“An Ideal for Living” Finds Britain in Search of Its Self

Photo: Bagga (Bevin Fagan) Hackney, East London, 1979 © Syd Shelton image courtesy of Beetles + Huxley.

Forty years ago, on July 20, 1976, childhood friends Bernard Sumner and Peter Hook attended a Sex Pistols concert at the Manchester Lesser Free Trade Hall in England. The next day, Hook borrowed money from his mother to buy his first bass guitar, and from the ashes of the Pistols’ searing flames, a new band was born. Stephen Morris and Ian Curtis joined the group, originally christened Warsaw. They renamed themselves Joy Division, then dropped their first EP, “An Ideal for Living” in June 1978, becoming one of the first progenitors of the post-punk movement.

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Sumner later told Mojo magazine that the Pistols, “destroyed the myth of being a pop star, or a musician as some kind of god you had to worship.” It was this anarchistic spirit that appealed to the young, disaffected Brits. The desire to shed the strictures of respectability and appearance politics cast a strong light of doubt on the illusion of civility promulgated their native land.

Picnic in the car park on Derby Day at Epson Downs Racecourse, June 2001 © Peter Dench image courtesy of Beetles + Huxley

Picnic in the car park on Derby Day at Epson Downs Racecourse, June 2001 © Peter Dench image courtesy of Beetles + Huxley

Yet, the illusion endures and as such, “An Ideal for Living” has become a clarion call for freethinkers and artists alike, who are willing to suspend their beliefs in the search for truth. In light of BREXIT and its political fallout, the world once again looks at Britain, curious to see what happens when the white man’s burden falls square on his own shoulders—and nowhere else.

Beetles + Huxley, London, presents An Ideal for Living: Photographing Class, Culture, and Identity in Modern Britain, on view now through September 17, 2016. Using photography from the 1920s through the present day, the exhibition, curated by Flora La Thangue, presents the work of 20 artists including Bill Brandt, Henri Cartier-Bresson, Bruce Davidson, Philip Jones Griffiths, Martin Parr, Elliott Erwitt, and Raymond Depardon, among others.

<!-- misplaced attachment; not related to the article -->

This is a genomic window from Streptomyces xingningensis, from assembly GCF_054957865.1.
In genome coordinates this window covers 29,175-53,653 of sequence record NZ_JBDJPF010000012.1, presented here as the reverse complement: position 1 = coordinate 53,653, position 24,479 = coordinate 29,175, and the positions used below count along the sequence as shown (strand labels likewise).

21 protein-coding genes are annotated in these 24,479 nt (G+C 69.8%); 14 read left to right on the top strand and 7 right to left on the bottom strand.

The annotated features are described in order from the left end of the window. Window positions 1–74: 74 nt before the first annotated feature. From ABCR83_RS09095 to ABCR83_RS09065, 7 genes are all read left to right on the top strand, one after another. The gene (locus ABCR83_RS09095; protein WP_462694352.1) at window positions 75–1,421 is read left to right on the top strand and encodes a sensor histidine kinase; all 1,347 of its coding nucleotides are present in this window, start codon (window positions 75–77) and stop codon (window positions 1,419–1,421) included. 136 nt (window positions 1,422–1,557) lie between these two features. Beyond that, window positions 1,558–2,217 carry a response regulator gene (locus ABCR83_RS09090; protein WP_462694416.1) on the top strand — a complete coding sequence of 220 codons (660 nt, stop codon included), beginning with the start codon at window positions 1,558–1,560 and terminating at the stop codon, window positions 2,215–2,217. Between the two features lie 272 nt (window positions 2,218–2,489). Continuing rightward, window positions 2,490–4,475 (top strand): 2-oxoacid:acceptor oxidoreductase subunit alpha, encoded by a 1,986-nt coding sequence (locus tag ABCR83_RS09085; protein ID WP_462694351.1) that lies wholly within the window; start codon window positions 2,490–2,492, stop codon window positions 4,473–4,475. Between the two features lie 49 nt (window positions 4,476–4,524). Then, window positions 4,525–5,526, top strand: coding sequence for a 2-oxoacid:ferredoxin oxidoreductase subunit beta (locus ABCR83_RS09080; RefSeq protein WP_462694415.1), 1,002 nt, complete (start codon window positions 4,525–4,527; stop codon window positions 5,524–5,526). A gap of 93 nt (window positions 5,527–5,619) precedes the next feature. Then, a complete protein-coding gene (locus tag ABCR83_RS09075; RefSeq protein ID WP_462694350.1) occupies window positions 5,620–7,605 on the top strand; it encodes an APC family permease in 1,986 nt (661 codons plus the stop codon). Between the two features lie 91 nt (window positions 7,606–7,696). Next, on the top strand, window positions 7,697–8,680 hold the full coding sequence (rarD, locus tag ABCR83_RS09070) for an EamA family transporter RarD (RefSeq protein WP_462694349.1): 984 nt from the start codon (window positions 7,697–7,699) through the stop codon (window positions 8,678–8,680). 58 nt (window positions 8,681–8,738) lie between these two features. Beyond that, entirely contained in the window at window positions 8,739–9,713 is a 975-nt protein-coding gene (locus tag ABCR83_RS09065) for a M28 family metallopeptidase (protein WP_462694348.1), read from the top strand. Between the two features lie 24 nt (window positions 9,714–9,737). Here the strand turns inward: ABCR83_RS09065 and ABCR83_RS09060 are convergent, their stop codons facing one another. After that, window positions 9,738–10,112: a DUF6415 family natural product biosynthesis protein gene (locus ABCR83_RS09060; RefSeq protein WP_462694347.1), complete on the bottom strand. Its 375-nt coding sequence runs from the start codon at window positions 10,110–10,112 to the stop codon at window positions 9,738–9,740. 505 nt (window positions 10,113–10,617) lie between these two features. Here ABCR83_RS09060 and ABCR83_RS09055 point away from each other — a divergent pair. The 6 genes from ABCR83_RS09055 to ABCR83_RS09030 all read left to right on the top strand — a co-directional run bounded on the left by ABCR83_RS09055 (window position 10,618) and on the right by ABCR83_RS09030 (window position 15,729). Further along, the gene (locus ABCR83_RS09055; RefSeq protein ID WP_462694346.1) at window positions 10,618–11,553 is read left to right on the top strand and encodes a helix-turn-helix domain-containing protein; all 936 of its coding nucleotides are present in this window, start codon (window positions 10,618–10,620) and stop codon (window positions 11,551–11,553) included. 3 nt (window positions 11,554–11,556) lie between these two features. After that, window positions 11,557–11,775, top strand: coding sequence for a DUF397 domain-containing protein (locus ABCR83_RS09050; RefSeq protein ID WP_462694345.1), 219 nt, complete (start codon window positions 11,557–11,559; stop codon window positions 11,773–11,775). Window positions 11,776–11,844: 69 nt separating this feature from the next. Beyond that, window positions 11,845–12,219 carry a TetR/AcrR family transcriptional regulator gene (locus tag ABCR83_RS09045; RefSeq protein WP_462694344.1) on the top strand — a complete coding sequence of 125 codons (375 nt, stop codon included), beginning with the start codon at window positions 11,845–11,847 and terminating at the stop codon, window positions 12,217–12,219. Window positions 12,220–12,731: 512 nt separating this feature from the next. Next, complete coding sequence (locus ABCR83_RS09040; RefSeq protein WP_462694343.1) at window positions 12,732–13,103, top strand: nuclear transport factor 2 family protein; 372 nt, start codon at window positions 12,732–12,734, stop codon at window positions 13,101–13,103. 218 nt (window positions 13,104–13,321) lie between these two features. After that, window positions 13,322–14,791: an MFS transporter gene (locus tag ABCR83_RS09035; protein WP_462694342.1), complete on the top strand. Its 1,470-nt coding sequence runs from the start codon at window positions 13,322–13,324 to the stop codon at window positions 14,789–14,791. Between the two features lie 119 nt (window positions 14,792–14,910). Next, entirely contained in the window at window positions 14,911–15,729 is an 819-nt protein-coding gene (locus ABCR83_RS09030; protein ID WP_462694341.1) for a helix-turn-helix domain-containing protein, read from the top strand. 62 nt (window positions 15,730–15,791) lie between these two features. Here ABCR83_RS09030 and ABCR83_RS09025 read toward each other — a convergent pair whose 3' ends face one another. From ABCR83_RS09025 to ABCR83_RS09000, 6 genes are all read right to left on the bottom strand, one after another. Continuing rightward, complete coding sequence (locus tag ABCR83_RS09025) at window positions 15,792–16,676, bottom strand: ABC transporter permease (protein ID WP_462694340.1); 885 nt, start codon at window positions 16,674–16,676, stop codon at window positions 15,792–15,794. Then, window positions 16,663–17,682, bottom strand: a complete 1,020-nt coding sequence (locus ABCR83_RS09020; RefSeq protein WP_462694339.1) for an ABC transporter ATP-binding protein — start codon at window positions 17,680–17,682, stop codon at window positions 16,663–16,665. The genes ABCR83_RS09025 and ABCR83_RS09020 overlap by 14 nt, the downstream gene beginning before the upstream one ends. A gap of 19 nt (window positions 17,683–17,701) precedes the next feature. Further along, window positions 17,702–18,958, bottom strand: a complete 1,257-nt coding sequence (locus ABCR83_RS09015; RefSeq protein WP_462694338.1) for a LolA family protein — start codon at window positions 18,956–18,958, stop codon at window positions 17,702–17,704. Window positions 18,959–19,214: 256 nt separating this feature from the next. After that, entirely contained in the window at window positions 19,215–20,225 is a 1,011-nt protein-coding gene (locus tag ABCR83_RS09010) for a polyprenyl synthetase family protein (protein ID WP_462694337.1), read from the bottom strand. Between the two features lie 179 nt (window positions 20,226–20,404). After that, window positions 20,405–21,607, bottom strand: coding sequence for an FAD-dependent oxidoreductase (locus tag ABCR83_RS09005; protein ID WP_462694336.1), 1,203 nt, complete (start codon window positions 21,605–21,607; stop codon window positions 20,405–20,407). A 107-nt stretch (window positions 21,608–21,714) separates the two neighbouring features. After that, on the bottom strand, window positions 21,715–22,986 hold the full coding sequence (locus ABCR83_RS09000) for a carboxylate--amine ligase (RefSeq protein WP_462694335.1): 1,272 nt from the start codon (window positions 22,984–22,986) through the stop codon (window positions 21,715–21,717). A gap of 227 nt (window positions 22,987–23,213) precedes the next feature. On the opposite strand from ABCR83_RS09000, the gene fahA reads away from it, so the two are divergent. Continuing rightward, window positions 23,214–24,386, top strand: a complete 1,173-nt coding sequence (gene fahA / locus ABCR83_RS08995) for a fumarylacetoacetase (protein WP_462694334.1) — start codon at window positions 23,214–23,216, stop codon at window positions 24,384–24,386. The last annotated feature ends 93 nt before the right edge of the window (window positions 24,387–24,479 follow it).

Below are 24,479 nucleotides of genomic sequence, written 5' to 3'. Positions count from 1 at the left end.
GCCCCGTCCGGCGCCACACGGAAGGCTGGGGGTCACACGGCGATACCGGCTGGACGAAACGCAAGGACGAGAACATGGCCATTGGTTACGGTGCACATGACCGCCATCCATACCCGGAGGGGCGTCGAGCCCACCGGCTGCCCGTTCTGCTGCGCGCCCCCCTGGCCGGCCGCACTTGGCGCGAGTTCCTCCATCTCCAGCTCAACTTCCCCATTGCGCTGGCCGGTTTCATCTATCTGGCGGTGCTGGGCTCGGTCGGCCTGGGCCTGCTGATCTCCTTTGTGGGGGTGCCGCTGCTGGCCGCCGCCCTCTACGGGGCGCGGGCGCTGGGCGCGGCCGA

Parloumaid and under-parlourmaid ready to serve dinner, 1936 © Bill Brandt image courtesy of Beetles + Huxley

Parloumaid and under-parlourmaid ready to serve dinner, 1936 © Bill Brandt image courtesy of Beetles + Huxley

La Thangue observes, “The expansive historical scope and variety of styles amongst the photographers represented in An Ideal for Living underlies a constant preoccupation with what defines British identity. The exhibition has been curated with the breadth of cultural identities within modern Britain in mind, but also reveals historical and geographical patterns emerging through the photographs.”

With An Ideal for Living, we see the British as they see themselves as their empire crumbled throughout the course of the twentieth century. The search for identity within an imperialist nation that sought to whitewash the earth is a curious pursuit. There’s a profoundly hermetic air that exists in these works, as we stay safely ensconced in a world that seeks to reinforce a coherent and consistent picture of its self.

New Brighton. From 'The Last Resort'. 1983-85 copyright Martin Parr / Magnum Photos image courtesy of Beetles + Huxley

New Brighton. From ‘The Last Resort’. 1983-85 copyright Martin Parr / Magnum Photos image courtesy of Beetles + Huxley

Taken as a whole, An Ideal for Living is a study in mythmaking, twenty-first century style. Perhaps this is a form of patriotism, one that is postmodern in its embrace, one that could prove a welcome respite from the political realities of the current day. In refashioning a history of the past century, we see Britain through the lens of liberal ideology, embracing the narratives that the more conservative would gladly deny.


Miss Rosen is a New York-based writer, curator, and brand strategist. There is nothing she adores so much as photography and books. A small part of her wishes she had a proper library, like in the game of Clue. Then she could blaze and write soliloquies to her in and out of print loves.